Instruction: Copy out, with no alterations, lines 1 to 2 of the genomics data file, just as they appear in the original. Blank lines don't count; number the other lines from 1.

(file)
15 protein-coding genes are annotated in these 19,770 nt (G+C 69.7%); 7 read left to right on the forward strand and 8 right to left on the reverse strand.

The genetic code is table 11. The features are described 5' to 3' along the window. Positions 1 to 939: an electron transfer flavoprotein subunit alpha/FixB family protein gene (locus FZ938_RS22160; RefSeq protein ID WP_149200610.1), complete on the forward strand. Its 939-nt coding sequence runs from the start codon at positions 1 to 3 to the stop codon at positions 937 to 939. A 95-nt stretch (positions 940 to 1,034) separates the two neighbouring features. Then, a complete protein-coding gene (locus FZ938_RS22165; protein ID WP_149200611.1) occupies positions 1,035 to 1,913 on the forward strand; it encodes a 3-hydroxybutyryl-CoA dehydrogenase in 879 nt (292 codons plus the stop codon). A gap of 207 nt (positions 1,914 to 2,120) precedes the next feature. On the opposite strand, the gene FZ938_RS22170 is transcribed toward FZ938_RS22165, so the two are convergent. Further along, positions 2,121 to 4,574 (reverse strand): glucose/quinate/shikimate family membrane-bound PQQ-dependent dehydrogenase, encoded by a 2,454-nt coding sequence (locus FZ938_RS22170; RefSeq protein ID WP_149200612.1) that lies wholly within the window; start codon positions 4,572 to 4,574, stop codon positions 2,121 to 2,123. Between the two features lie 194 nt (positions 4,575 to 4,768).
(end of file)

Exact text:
15 protein-coding genes are annotated in these 19,770 nt (G+C 69.7%); 7 read left to right on the forward strand and 8 right to left on the reverse strand.

The genetic code is table 11. The features are described 5' to 3' along the window. Positions 1 to 939: an electron transfer flavoprotein subunit alpha/FixB family protein gene (locus FZ938_RS22160; RefSeq protein ID WP_149200610.1), complete on the forward strand. Its 939-nt coding sequence runs from the start codon at positions 1 to 3 to the stop codon at positions 937 to 939. A 95-nt stretch (positions 940 to 1,034) separates the two neighbouring features. Then, a complete protein-coding gene (locus FZ938_RS22165; protein ID WP_149200611.1) occupies positions 1,035 to 1,913 on the forward strand; it encodes a 3-hydroxybutyryl-CoA dehydrogenase in 879 nt (292 codons plus the stop codon). A gap of 207 nt (positions 1,914 to 2,120) precedes the next feature. On the opposite strand, the gene FZ938_RS22170 is transcribed toward FZ938_RS22165, so the two are convergent. Further along, positions 2,121 to 4,574 (reverse strand): glucose/quinate/shikimate family membrane-bound PQQ-dependent dehydrogenase, encoded by a 2,454-nt coding sequence (locus FZ938_RS22170; RefSeq protein ID WP_149200612.1) that lies wholly within the window; start codon positions 4,572 to 4,574, stop codon positions 2,121 to 2,123. Between the two features lie 194 nt (positions 4,575 to 4,768).